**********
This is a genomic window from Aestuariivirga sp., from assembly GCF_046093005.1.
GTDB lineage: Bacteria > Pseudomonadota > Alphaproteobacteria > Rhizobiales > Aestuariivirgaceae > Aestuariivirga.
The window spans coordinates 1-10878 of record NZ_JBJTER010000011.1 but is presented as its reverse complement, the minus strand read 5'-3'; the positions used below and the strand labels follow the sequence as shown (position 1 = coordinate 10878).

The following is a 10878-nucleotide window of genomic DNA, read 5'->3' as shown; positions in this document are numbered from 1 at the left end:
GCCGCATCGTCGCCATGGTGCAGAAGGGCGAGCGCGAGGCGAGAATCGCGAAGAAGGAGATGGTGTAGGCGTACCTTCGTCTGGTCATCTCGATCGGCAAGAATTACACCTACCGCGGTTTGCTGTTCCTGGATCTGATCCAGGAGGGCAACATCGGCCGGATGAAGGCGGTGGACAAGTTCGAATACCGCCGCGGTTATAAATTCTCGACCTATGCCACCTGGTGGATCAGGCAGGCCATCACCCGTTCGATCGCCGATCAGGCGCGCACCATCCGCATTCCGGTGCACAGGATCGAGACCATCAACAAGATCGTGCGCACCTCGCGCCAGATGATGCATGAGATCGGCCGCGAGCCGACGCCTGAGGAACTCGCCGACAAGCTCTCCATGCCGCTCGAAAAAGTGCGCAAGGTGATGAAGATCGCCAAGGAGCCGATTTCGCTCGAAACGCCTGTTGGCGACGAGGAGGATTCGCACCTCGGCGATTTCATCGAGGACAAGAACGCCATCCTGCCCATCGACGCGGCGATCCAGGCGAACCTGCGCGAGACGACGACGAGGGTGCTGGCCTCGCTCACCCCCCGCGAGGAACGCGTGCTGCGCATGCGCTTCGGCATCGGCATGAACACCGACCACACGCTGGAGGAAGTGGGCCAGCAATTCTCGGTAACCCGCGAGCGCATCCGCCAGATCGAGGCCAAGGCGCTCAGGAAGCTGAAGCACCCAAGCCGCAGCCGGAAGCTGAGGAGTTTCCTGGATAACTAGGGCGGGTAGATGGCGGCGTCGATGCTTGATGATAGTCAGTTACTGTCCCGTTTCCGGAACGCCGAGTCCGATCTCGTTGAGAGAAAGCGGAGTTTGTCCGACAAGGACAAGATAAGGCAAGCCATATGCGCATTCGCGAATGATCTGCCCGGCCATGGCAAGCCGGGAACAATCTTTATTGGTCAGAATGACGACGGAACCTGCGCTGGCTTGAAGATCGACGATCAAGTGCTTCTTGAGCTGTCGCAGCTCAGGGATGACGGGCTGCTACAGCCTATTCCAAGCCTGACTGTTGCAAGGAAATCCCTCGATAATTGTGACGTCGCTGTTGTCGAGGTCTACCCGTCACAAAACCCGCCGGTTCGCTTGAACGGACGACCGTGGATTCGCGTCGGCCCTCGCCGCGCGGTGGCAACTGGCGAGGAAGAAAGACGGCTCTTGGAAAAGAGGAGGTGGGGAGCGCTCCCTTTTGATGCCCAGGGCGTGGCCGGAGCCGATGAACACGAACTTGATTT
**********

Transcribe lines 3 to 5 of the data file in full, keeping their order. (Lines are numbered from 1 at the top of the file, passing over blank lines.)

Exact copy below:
The window spans coordinates 1-10878 of record NZ_JBJTER010000011.1 but is presented as its reverse complement, the minus strand read 5'-3'; the positions used below and the strand labels follow the sequence as shown (position 1 = coordinate 10878).

The following is a 10878-nucleotide window of genomic DNA, read 5'->3' as shown; positions in this document are numbered from 1 at the left end:
GCCGCATCGTCGCCATGGTGCAGAAGGGCGAGCGCGAGGCGAGAATCGCGAAGAAGGAGATGGTGTAGGCGTACCTTCGTCTGGTCATCTCGATCGGCAAGAATTACACCTACCGCGGTTTGCTGTTCCTGGATCTGATCCAGGAGGGCAACATCGGCCGGATGAAGGCGGTGGACAAGTTCGAATACCGCCGCGGTTATAAATTCTCGACCTATGCCACCTGGTGGATCAGGCAGGCCATCACCCGTTCGATCGCCGATCAGGCGCGCACCATCCGCATTCCGGTGCACAGGATCGAGACCATCAACAAGATCGTGCGCACCTCGCGCCAGATGATGCATGAGATCGGCCGCGAGCCGACGCCTGAGGAACTCGCCGACAAGCTCTCCATGCCGCTCGAAAAAGTGCGCAAGGTGATGAAGATCGCCAAGGAGCCGATTTCGCTCGAAACGCCTGTTGGCGACGAGGAGGATTCGCACCTCGGCGATTTCATCGAGGACAAGAACGCCATCCTGCCCATCGACGCGGCGATCCAGGCGAACCTGCGCGAGACGACGACGAGGGTGCTGGCCTCGCTCACCCCCCGCGAGGAACGCGTGCTGCGCATGCGCTTCGGCATCGGCATGAACACCGACCACACGCTGGAGGAAGTGGGCCAGCAATTCTCGGTAACCCGCGAGCGCATCCGCCAGATCGAGGCCAAGGCGCTCAGGAAGCTGAAGCACCCAAGCCGCAGCCGGAAGCTGAGGAGTTTCCTGGATAACTAGGGCGGGTAGATGGCGGCGTCGATGCTTGATGATAGTCAGTTACTGTCCCGTTTCCGGAACGCCGAGTCCGATCTCGTTGAGAGAAAGCGGAGTTTGTCCGACAAGGACAAGATAAGGCAAGCCATATGCGCATTCGCGAATGATCTGCCCGGCCATGGCAAGCCGGGAACAATCTTTATTGGTCAGAATGACGACGGAACCTGCGCTGGCTTGAAGATCGACGATCAAGTGCTTCTTGAGCTGTCGCAGCTCAGGGATGACGGGCTGCTACAGCCTATTCCAAGCCTGACTGTTGCAAGGAAATCCCTCGATAATTGTGACGTCGCTGTTGTCGAGGTCTACCCGTCACAAAACCCGCCGGTTCGCTTGAACGGACGACCGTGGATTCGCGTCGGCCCTCGCCGCGCGGTGGCAACTGGCGAGGAAGAAAGACGGCTCTTGGAAAAGAGGAGGTGGGGAGCGCTCCCTTTTGATGCCCAGGGCGTGGCCGGAGCCGATGAACACGAACTTGATTT